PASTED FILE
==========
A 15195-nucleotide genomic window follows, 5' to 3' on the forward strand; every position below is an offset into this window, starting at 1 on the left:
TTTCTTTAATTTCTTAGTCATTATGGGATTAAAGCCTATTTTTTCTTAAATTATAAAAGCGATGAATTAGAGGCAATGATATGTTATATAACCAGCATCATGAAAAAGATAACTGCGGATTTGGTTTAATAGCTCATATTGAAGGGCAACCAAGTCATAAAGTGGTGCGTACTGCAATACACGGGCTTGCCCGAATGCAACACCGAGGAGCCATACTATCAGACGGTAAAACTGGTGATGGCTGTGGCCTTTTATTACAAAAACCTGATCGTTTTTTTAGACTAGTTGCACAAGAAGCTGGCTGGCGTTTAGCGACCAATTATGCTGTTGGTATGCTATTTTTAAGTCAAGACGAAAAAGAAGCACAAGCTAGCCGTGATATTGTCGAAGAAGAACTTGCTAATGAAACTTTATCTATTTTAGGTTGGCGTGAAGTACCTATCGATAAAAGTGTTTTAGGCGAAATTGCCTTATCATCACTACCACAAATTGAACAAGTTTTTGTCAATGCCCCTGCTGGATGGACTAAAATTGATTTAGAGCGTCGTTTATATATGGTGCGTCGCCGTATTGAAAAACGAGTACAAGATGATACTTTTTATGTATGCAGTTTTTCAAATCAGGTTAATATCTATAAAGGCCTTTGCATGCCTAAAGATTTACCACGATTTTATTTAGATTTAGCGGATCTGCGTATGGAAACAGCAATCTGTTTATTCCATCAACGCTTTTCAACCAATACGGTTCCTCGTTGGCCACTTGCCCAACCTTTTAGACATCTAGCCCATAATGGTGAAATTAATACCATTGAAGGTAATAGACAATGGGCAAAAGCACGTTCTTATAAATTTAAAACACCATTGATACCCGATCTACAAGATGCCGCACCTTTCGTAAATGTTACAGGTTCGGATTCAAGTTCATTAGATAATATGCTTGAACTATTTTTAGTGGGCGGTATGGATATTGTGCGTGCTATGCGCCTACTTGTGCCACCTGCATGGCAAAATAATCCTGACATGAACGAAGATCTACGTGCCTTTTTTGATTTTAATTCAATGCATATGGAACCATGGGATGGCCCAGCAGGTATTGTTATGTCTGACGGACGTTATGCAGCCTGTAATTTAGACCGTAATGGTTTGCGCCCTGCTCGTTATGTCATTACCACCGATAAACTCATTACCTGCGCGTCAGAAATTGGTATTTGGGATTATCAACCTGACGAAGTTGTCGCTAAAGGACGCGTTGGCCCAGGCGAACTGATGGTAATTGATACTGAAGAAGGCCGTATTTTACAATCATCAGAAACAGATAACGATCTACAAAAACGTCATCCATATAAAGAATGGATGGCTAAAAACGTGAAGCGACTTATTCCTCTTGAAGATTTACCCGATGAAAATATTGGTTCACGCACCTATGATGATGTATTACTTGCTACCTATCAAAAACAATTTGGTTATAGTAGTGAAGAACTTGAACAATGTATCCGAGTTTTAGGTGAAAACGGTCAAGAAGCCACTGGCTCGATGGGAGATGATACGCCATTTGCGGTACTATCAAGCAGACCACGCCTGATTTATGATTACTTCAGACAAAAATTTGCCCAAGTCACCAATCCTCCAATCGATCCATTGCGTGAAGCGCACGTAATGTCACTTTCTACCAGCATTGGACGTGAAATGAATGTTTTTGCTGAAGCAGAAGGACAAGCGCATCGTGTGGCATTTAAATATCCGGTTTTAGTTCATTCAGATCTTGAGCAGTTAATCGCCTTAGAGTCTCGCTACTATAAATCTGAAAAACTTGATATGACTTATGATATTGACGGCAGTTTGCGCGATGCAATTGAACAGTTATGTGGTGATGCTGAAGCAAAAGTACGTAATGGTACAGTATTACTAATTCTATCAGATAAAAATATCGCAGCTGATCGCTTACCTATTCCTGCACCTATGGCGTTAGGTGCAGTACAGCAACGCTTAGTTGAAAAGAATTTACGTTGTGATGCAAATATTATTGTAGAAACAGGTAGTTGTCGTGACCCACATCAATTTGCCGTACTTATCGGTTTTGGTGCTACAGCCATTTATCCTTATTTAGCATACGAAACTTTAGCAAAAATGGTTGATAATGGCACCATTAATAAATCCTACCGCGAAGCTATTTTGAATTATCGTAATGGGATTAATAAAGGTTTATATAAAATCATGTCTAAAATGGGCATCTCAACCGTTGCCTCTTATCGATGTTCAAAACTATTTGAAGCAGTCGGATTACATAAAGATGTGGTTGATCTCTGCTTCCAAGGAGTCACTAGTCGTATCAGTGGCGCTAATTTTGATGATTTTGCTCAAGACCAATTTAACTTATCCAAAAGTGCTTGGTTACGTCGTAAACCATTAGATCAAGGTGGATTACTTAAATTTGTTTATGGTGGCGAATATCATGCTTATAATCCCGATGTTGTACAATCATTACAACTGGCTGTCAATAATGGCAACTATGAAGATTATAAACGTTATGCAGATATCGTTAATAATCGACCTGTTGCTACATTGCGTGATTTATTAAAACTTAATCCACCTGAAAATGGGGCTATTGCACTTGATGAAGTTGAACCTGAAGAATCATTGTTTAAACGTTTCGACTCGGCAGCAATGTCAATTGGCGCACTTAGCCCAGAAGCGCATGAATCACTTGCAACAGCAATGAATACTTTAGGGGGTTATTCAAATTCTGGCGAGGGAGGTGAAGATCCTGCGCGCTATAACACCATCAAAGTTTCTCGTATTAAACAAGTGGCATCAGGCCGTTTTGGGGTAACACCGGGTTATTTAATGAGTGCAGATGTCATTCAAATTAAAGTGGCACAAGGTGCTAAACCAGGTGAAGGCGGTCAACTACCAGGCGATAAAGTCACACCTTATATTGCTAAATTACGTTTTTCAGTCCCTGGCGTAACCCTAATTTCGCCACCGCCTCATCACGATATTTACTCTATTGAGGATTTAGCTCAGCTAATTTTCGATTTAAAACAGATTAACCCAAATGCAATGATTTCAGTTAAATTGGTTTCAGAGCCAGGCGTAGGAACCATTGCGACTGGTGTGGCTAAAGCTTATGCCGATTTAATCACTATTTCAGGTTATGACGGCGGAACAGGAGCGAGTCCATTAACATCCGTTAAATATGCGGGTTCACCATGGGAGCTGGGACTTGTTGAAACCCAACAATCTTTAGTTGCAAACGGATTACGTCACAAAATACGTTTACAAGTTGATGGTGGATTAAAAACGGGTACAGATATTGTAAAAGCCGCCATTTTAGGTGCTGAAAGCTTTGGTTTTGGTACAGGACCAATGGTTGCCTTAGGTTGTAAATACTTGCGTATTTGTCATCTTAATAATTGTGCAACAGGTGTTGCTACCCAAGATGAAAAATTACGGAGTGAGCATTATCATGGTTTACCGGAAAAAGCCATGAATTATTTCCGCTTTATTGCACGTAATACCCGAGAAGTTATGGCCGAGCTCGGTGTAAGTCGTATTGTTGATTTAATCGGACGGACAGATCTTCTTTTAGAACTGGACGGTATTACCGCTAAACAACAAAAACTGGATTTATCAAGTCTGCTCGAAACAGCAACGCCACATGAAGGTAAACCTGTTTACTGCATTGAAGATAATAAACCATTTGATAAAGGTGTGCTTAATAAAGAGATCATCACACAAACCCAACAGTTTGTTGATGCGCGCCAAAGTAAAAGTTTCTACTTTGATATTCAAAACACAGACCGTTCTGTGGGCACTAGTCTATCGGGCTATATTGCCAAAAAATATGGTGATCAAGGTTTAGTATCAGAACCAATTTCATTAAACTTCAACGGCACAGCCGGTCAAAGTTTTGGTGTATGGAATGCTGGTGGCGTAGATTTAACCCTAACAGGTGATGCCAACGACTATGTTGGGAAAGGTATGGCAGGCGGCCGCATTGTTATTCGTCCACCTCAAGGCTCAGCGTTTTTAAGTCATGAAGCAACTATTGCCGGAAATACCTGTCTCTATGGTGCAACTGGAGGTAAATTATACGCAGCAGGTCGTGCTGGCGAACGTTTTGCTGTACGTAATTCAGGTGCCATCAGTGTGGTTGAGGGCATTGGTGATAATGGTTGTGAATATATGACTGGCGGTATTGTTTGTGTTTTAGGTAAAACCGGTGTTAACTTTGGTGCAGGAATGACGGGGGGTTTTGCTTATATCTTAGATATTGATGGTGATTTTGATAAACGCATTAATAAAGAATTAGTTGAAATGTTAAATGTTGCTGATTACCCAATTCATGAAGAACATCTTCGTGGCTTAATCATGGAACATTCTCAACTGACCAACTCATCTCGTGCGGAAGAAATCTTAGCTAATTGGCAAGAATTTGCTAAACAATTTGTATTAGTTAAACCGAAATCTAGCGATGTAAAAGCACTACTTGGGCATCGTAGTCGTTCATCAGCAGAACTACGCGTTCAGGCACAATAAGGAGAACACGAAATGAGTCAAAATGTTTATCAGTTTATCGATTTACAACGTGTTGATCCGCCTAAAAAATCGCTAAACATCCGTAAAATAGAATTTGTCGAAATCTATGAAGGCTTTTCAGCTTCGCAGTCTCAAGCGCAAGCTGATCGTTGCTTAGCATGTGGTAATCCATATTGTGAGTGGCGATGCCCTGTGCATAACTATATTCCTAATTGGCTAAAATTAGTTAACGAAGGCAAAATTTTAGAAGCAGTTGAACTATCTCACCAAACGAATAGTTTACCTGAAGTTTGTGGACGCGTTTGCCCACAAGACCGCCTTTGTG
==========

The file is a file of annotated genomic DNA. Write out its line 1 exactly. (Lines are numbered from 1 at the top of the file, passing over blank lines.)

A 15195-nucleotide genomic window follows, 5' to 3' on the forward strand; every position below is an offset into this window, starting at 1 on the left: